Rapid Marts are a Business Objects staple, based on an ETL feature it acquired from the former Acta. For the record, Acta specialized in SAP connectivity. That lineage gives Business Objects a direct connection into the very innards of the SAP ERP stack and enables both a rapid time-to-deployment and a rapid information access paradigm, too.
"We understand the data in an SAP environment, how to pull that information out quickly, what transforms need to be done on that data—we know how to do that," she commented. "And with Netezza, we are specifically targeting SAP as the source for sales, accounts receivable, accounts payable. Netezza being the data mart, what we can offer is not only the performance you get with an appliance, but also we’re able to get them up and running in weeks rather than months."
Michael Corcoran, vice-president of product marketing with Information Builders Inc. (IBI), says what’s "right-time" for a particular organization really comes down to a trade-off between both complexity and expense and the value that the business places on frequently refreshed data. Or, to put it another way: if you have to ask how much it costs, real-time probably isn’t right-time for you.
"It really comes down to the customer’s interpretation of what is or what isn’t ‘right time.’ From a customer who just went from a monthly down to a weekly or even a nightly feed, they’re feeling pretty good about that," Corcoran explains. "Most people are still doing most of their BI off of 24-hour data warehouses, although increasingly they’re feeding it maybe in chunks throughout the day so it’s near-real time." On the other hand, he continues, real-time probably isn’t as expensive a proposition as many customers think.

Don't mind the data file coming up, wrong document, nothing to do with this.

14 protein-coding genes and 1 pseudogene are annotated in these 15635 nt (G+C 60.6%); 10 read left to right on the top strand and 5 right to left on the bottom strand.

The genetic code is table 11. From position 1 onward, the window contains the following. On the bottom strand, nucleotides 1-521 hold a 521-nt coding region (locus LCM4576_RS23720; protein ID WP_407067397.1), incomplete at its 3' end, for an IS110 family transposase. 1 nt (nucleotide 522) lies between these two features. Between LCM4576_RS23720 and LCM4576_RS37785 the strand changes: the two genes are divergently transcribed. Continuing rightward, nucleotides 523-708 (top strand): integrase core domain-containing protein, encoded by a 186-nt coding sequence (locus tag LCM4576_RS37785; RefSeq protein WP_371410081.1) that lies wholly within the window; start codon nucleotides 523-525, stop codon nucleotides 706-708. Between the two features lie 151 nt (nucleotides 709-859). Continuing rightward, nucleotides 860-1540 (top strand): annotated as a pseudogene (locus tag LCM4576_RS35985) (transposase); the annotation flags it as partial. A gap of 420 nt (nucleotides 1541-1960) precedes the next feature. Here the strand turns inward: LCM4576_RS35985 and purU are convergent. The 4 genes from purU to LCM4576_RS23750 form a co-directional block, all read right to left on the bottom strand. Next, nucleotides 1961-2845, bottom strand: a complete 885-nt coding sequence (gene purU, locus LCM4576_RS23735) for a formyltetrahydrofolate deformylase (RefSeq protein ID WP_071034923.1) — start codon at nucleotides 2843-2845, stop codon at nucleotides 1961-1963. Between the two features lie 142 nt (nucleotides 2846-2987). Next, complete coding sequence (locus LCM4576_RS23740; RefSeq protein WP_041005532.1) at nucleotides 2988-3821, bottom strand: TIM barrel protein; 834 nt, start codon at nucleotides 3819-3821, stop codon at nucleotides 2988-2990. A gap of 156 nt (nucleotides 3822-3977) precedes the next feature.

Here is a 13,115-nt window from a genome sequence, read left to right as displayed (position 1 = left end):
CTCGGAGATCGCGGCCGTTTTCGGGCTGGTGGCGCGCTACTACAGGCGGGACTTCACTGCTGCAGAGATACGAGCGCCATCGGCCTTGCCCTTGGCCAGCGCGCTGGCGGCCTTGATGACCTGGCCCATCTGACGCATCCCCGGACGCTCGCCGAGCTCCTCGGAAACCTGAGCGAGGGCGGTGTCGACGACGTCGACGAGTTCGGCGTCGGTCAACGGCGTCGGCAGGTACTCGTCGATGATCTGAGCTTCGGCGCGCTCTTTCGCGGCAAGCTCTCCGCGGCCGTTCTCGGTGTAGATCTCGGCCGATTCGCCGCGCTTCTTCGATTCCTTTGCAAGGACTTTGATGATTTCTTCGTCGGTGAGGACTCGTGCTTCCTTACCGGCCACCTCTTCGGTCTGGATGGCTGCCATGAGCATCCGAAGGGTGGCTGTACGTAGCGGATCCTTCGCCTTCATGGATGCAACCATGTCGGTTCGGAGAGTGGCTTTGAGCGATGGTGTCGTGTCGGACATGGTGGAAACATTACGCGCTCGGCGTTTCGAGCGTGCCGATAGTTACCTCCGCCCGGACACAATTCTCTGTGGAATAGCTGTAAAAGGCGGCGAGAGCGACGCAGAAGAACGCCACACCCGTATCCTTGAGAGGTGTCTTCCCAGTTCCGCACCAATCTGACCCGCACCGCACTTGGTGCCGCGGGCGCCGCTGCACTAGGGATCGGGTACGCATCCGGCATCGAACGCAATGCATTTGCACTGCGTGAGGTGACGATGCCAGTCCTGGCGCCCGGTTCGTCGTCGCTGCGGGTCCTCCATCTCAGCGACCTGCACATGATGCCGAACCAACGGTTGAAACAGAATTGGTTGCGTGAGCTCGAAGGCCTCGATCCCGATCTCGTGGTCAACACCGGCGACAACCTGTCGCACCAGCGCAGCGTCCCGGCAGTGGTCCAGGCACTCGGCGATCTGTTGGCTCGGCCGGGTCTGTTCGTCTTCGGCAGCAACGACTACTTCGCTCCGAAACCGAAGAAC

"I think what a lot of organizations don’t realize is that if you look at the real-time integration technologies, you really could trickle-feed it on a real-time basis; as I’m recording this acquisition, I really could trickle-feed it to the data warehouse. That’s really doable now," he argues.
Corcoran and IBI have a dog in the real-time/right-time stakes, of course: Information Builders’ iWay Software subsidiary develops and markets a wide variety of integration adapters. Corcoran concedes as much, but says that his broader point still stands: the integration game has come a long way since the days of largely batch-oriented ETL (or scripted FTP data loading).
In addition to ETL, there’s enterprise information integration (EII), the service-oriented architecture (SOA), Web services pervasiveness, and other improvements, too. Add it all up, Corcoran argues, and you’ve got a mise-en-scene in which real-time or near-real-time information access has become increasingly right-time for many organizations.
Corcoran continues: "Really that whole wall between the worlds of BI and application integration is becoming the same. Traditionally, when people said, BI, it means, ‘I need an ETL tool and I’ve got to move all of my operational data into a data mart or a data warehouse.’ We have an adapter system that says, even if it’s in a legacy system or it’s not organized for reporting, we can give you an adapter so that you can report directly off of it," he comments. "You have this EII capability where you can join operational systems together. You have that EII capability, you’ve got this process-driven mechanism, you’ve got SOA, which from a BI perspective means that I can go across the internet and pull in real-time information as needed."